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August7–September 13

National Allotments Week – August 7-September 13, 2023

National Allotments Week is an annual celebration in the United Kingdom, and this year, it takes place from August 7 to 13. Allotments are small plots of land rented to individuals, usually to grow food crops. There is no standard plot size, but the most common is 830 square feet. This year, the theme for National Allotments Week is a recognition of the importance of gardening with nature in mind. In addition to supporting processes in the ecosystem such as pollination, an allotment plot provides a haven for wildlife in urban areas.

History of National Allotments Week

National Allotments Week was established in 2002 to raise awareness of allotments and the role they play in assisting people in leading healthier lifestyles, growing their own food, developing friendships, and strengthening communities. Allotments have been around for centuries, with evidence dating back to the Anglo-Saxon period. However, the system we know today dates back to the nineteenth century, when the land was given to the working class to produce their own food. Due to the country’s rapid industrialization and lack of a welfare state, allotments were desperately needed. In 1908, the Small Holdings and Allotments Act went into effect, requiring local governments to provide enough allotments to meet demand.

However, land was not made available to all until the end of World War I, primarily to assist returning servicemen rather than just the working class under the Land Settlement (Facilities) Act 1919. The Allotments Acts of 1922 strengthened the rights of allotment holders in England and Wales, but the most significant change was the Allotments Act of 1925, which established statutory allotments that local authorities could not sell or convert without Ministerial consent, known as Section 8 orders.

The Community Empowerment Act, which updated and simplified allotment legislation in Scotland, went into effect in 2015 requiring local governments to keep waiting lists and provide allotments if waiting lists reached certain thresholds. It strengthened allotment protection and clarified the rights of local governments and plot owners. Following its inception in 2002, National Allotments Week is almost two decades old and is thriving.

National Allotments Week timeline

1600s
Enclosures

Enclosures are the forerunners of modern allotments.

1649
The Diggers Movement

A group known as the Diggers Movement protest for the right to dig for everyone.

1887
The Allotments Act

The Allotment and Cottage Gardens Compensation for Crops Act ensures that local authorities provide allotments if there is a demand.

1930
The National Allotment Society

The National Allotment Society and Leisure Gardeners Ltd. is formed.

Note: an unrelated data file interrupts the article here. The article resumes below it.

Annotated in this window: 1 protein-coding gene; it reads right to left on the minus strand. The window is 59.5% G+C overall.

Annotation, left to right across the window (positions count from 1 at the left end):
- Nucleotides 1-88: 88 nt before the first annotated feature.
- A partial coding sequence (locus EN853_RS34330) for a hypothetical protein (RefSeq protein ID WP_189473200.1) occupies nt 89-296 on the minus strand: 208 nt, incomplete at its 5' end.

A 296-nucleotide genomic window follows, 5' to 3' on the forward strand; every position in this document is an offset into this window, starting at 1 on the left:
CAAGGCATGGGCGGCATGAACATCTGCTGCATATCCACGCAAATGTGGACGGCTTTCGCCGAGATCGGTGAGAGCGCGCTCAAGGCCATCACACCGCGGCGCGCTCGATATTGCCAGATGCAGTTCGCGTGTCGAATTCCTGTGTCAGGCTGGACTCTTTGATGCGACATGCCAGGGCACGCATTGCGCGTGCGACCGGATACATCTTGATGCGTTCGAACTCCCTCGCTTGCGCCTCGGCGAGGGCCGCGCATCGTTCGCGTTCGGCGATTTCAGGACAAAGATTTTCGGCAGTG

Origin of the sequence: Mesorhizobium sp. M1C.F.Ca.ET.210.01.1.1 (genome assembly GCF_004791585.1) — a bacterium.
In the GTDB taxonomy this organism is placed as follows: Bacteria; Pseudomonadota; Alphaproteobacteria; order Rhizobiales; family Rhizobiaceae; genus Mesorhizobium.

2002
National Allotments Week

National Allotments Week is established.

National Allotments Week FAQs

What is the size of an English allotment?

An allotment is about the size of a doubles tennis court.

What is the significance of allotments?

An allotment can produce enough food to supplement a family’s weekly shop with fresh fruit and vegetables throughout the year if it is properly managed.

Is electricity available on allotments?

Although most allotment sites do not have access to mains power, this does not rule out the possibility of having some energy on-site.

National Allotments Week Activities

  1. Start gardening

    Join in the week-long celebration by signing up for a local gardening class. Invite your neighbors and friends to a seed and plant swap. It's also a great way for you to get some exercise and connect with your neighbors.

  2. Participate in a community event

    You can grab a friend or a family member and participate in community events for National Allotments Week. Competitions for appraising fruits and vegetables, flowers, and organized tastings are a few of the fun events you can look forward to.

  3. Share on social media

    While gardening, use the hashtag #NationalAllotmentsWeek and share your experience with others on social media. A visit to the National Allotment Society’s website is another way to observe the day.

5 Facts You Should Know About Allotments

  1. Allotments are not limited to plants

    You are also allowed to keep hens on your allotment under the 1950 Allotment Act.

  2. Allotments acquirement duration

    The typical period it takes to get an allotment is six to eighteen months.

  3. Hundreds of thousands of allotments

    In the United Kingdom, there are roughly 330,000 allotments.

  4. Allotments have waiting lists

    The popularity of “grow-your-own” has caused a boom in demand, and around 90,000 people are on the waiting list for an allotment.

  5. An Anglo-Saxon farming tradition

    In the United Kingdom, allotments are measured in 'rods' or 'poles,' an ancient measurement derived from Anglo-Saxon farming tradition.

Why We Love National Allotments Week

  1. It encourages social interaction

    National Allotments Week encourages social interaction. It is a fantastic way to meet new people and get involved with the gardening community.

  2. It’s good for our mental health

    Gardening can help people cope with stress and mental health issues. One of the best ways to have a calmer, more optimistic mindset is to immerse yourself in nature and nurture plants.

  3. It aids our physical well-being

    Gardening is a form of physical exercise too. Also, getting outside every day, even for a short time, increases your vitamin D levels.

National Allotments Week dates

YearDateDay
2022August 8Monday
2023August 7Monday
2024August 5Monday
2025August 4Monday
2022August 10Wednesday

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